Here is one scientific paper on injuries and running barefoot that piqued my interest; here is a review and bit of a counterpoint to that paper. These are just two examples; an Internet search reveals more if you find yourself interested, not to mention the usual glut of passionate-yet-biased information on barefoot running, both pro and con. Then of course, there is the living stereotype of a barefoot running proponent, Barefoot Ken Bob. Check out the YouTube video; he most assuredly kicks butt. Although I suppose he won’t be scoring a shoe sponsorship anytime soon.

I’ll be the first to admit to skepticism when it comes to tossing around statistics, scientific studies and shaggy old guys running barefoot; nevertheless, having an open mind I must also admit that there seems to have been enough real research done that I can’t help but wonder if the barefoot running people are onto something—not to mention the fact that they are regularly running marathons and whatnot these days.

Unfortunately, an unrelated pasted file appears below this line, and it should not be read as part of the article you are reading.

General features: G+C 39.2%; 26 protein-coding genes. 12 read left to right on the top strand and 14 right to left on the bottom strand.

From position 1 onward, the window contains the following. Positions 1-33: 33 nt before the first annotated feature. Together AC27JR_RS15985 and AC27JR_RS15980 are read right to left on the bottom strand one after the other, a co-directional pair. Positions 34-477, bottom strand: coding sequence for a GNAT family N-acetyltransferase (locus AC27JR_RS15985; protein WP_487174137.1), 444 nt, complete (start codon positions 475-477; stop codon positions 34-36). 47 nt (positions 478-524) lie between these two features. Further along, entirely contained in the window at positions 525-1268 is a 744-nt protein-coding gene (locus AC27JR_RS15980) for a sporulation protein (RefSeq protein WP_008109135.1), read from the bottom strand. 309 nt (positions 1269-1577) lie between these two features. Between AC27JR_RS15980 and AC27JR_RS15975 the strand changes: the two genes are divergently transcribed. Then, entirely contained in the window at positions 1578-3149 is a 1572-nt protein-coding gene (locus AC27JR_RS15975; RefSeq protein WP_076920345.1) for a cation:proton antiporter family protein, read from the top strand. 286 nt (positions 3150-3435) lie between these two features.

Not my actual left foot.In any event, I used this to justify buying some new gear: a pair of Vibram Fivefingers. It’s going to be a while before I can actually get out on a trail and do a day-hike or run with them, even at a slow jog, thanks to my presently banged-up foot. But I like the way they felt walking around the store, as well as my front yard. It’s the next best thing to being barefoot.